Why Boring Is No Longer Beautiful in Stocks

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Strategies that have protected investors in past selloffs aren’t doing so now. In a rising-rate environment, investors need to rethink where to seek shelter.

A selection of eight of the largest exchange-traded funds with strategies generally regarded as “defensive”—including two so-called low volatility ETFs, four high-dividend or dividend-appreciation ETFs, a consumer-staples fund and a utilities fund—have for the most part declined sharply over the past week.

Granted, they had slightly outperformed the market, declining by an average 7.3% over the period compared with an 8.5% decline in the S&P 500 through Thursday’s close. But customers are unlikely to be satisfied with that kind of performance from products sold to them as safe. Strikingly, among the worst performers have been the so-called low volatility funds.

Consider

BlackRock
’s

iShares Minimum Volatility U.S. ETF, with $13.9 billion under management. It has fallen 7.8% in a week. That doesn’t feel like “minimum volatility,” regardless of what the broader market has done. Put simply, these funds aren’t living up to their promise, letting investors down.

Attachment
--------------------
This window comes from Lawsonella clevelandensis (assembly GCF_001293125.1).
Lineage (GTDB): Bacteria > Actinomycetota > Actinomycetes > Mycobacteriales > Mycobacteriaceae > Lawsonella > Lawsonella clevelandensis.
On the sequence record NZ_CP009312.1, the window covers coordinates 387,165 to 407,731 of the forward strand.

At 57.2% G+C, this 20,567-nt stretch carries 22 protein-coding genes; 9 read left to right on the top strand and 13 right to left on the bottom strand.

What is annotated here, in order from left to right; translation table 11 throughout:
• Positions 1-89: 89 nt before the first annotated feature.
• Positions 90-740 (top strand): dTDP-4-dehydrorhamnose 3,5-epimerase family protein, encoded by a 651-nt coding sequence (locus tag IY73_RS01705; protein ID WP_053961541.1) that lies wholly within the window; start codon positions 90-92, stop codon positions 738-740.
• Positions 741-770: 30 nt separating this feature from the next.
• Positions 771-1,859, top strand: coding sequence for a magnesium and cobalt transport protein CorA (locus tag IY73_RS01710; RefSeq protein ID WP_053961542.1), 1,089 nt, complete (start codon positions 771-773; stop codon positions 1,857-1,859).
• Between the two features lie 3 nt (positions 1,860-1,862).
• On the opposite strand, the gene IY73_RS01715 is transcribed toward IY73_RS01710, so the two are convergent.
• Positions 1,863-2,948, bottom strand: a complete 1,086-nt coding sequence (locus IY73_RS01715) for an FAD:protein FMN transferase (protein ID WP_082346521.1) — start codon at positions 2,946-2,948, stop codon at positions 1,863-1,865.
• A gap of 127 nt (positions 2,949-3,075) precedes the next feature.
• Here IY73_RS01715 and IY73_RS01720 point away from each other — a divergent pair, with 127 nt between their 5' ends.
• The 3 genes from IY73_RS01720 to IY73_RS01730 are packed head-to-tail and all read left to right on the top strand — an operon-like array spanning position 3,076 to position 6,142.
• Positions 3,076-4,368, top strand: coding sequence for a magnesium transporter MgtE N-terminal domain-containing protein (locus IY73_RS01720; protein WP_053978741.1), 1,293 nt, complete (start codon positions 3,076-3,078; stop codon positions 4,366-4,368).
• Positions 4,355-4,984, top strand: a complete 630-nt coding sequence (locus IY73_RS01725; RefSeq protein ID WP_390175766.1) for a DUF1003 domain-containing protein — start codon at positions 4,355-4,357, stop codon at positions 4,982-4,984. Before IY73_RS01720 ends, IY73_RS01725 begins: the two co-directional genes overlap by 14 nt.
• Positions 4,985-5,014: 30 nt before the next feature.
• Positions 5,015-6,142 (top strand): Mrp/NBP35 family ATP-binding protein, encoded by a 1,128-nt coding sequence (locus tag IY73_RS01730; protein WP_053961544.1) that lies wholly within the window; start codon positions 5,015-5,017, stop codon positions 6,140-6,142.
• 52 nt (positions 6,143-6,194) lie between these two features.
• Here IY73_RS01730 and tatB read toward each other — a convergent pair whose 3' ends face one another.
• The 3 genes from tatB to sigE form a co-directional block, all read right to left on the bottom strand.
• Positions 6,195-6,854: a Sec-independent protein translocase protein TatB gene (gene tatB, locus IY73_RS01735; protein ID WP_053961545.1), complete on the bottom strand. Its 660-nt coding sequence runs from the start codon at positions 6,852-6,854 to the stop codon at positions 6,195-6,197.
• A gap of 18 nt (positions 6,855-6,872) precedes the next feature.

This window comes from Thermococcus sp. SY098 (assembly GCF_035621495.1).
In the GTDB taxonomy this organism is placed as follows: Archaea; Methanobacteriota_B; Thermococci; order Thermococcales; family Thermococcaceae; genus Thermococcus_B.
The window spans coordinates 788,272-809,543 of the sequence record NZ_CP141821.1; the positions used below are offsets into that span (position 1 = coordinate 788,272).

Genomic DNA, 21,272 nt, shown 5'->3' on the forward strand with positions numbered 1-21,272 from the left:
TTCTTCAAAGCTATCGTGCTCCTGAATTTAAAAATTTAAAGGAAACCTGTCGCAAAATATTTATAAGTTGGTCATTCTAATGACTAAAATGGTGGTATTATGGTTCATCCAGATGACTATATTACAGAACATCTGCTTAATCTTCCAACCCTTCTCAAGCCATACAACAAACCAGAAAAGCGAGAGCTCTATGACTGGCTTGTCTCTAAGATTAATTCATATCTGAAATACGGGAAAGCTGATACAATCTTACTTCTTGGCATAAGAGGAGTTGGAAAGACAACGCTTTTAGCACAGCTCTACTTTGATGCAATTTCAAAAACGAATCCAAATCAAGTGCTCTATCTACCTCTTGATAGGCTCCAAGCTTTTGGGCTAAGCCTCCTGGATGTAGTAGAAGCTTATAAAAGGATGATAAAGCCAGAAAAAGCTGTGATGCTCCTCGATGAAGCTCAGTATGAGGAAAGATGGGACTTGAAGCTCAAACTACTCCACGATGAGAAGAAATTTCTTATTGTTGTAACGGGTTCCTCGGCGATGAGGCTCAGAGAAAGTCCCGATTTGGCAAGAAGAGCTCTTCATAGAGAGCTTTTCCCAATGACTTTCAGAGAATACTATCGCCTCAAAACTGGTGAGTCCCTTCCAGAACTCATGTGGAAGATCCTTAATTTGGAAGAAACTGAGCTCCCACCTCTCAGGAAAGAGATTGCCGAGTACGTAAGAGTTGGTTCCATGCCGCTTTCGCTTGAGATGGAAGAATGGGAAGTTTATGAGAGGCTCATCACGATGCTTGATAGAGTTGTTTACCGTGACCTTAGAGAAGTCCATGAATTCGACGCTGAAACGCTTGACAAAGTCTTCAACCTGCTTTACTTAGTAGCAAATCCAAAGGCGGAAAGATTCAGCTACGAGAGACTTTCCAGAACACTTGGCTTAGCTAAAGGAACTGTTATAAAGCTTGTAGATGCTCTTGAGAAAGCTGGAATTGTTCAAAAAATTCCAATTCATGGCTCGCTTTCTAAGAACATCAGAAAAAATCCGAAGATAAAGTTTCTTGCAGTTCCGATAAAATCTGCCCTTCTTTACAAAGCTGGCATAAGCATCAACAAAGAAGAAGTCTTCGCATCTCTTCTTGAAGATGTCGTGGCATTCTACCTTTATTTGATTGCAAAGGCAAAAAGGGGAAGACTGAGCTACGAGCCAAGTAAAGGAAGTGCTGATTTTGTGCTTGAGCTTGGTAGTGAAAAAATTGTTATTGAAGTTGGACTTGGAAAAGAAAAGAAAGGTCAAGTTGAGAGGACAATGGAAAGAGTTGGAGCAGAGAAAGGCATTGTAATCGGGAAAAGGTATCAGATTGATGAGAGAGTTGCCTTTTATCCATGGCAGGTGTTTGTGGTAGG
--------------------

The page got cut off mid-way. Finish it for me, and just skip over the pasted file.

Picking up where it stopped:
All these defensive funds have something in common—they tend to have high concentrations in sectors such as consumer staples, utilities and other high-dividend payers. The individual stocks these funds invest in are viewed as “bond-like” by investors for their steady businesses and high, dependable dividend yields.

This style of investing generally does well during an economic downturn or a market panic. But it tends not to do so well in a rising interest-rate environment. That is a problem at the moment because rising interest rates are a main cause of the current selloff.

When actual bonds start paying decent rates, the appeal of bond-like equities fades. Currently, with the 10-year U.S. Treasury yielding 2.83%, only three of the eight defensive ETFs now boast a higher yield.

If rates keep rising, this defense won’t hold.

Write to Aaron Back at aaron.back@wsj.com

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